Most U.S. Adults Are Still Afraid Self-Driving Cars, AAA Says

The latest consumer survey reveals most Americans still fear self-driving cars. Only a small minority, 19 percent, would trust autonomous vehicles to transport people they care about. An earlier gradual easing of fears reversed following high-profile fatalities with self-driving test vehicles.

The American Automobile Association (AAA) started surveying consumers attitudes, opinions, and knowledge of self-driving vehicles in 2016. Since that time, AAA has tracked consumer acceptance of the self-driving car concept and dug deeper to measure fear or acceptance of vehicle autonomy.

AAA also surveyed consumer understanding and use of current advanced driver assistance systems (ADAS), with disturbing revelations. A 2018 survey revealed most people believed ADAS technology such as adaptive cruise control systems were much more capable than they are today and therefore were overreliant on the technology. AAA also found many U.S. adults believe fully self-driving cars are already traversing U.S. highways — they’re not.

AAA’s most recent survey was conducted by telephone during the second week of January. In all, AAA interviewed 1,008 U.S. adults, 18 years and older.

In the first AAA self-driving car survey in January 2016, 75 percent of respondents reported they were afraid to ride in a fully self-driving car. After rising to 78 percent in early 2017, the fear factor decreased to 73 percent by December of the same year.

Following high-profile fatalities involving autonomous vehicles in Florida, California, and Arizona, 73 percent of surveyed consumers said they were afraid of self-driving cars in April 2018. Nine months later, in January, the 71 percent reported they would fear to ride in a fully autonomous car.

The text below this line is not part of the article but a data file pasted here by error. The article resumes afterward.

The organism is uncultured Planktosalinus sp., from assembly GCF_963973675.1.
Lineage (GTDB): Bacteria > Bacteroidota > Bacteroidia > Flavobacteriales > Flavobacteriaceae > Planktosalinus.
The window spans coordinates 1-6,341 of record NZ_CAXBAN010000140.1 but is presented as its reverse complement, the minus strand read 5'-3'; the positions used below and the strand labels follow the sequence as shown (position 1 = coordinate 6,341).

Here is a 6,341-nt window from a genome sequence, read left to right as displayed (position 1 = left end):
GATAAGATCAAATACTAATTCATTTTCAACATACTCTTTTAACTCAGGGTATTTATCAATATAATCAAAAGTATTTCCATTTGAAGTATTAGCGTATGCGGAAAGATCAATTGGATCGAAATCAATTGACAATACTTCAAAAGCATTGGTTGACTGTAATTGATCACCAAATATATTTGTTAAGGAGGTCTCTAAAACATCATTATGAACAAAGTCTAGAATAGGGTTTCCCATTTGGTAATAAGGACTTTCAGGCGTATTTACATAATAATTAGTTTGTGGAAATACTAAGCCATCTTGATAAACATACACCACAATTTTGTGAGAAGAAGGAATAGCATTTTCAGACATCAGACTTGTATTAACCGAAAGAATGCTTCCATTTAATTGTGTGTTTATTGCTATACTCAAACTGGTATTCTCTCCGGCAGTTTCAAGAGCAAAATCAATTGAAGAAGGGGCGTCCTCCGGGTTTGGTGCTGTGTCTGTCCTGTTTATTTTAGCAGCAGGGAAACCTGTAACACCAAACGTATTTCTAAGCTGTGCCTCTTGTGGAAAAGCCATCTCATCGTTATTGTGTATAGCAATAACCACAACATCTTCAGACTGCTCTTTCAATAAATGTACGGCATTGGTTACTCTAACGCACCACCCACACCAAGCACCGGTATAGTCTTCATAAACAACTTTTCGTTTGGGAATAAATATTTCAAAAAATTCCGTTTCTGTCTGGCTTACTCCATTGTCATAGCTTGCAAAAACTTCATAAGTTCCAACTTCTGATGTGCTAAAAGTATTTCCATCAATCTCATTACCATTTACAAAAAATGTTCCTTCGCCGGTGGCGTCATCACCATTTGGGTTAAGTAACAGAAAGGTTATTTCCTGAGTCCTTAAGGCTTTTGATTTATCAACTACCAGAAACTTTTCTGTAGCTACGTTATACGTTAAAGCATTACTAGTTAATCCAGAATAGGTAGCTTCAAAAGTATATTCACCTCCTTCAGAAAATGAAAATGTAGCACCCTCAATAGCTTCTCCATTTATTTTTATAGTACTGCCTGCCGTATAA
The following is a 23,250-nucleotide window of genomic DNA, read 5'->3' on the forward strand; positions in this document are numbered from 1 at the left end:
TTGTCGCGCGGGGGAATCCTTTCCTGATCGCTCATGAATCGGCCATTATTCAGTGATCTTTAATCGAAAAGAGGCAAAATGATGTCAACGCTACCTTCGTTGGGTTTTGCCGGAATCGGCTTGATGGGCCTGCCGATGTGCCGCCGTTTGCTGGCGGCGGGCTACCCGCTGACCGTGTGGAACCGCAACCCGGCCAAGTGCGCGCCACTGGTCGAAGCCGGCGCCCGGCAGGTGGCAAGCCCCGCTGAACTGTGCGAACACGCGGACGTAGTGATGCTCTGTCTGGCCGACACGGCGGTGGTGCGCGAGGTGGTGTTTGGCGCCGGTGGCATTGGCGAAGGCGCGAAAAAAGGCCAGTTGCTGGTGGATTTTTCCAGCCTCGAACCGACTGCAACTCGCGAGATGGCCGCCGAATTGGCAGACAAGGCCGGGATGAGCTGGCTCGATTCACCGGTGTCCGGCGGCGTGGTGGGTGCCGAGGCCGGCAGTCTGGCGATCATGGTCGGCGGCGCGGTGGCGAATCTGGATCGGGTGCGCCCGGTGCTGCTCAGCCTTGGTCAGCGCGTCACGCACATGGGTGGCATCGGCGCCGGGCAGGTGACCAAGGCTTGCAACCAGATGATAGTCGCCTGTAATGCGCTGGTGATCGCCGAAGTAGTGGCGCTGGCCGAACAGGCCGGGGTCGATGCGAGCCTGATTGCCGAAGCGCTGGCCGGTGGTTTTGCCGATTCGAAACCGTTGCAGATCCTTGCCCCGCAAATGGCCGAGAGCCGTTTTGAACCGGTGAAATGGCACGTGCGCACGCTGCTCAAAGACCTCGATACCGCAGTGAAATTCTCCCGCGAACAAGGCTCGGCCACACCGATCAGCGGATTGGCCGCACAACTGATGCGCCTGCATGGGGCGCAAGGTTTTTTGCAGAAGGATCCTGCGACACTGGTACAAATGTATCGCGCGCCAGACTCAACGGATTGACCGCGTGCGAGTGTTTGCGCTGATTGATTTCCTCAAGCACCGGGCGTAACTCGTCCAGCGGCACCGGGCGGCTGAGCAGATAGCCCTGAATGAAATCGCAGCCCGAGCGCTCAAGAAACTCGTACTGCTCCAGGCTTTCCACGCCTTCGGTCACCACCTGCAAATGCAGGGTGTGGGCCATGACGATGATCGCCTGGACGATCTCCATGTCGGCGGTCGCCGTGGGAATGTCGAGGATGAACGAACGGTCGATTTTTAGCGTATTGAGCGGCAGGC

AAA’s additional notable survey findings included:

  • Fully autonomous airport and theme park people mover systems don’t freak out consumers as much as vehicles on public roads — 53 percent of the AAA survey respondents reported being comfortable with autonomous vehicles on closed routes.
  • Food and package delivery by self-driving buggies or trucks would be OK with 44 percent of U.S. drivers. The delivery vehicles would travel on public roads, but wouldn’t have human cargo.
  • Consumer comfort in self-driving cars transporting their children or other loved ones had the lowest survey approval, only 19 percent.
  • Their personal fears notwithstanding, the U.S. drivers surveyed think self-driving cars on public roads are inevitable. Fifty-five percent believe that by 2029 most cars will be capable of fully autonomous operation.

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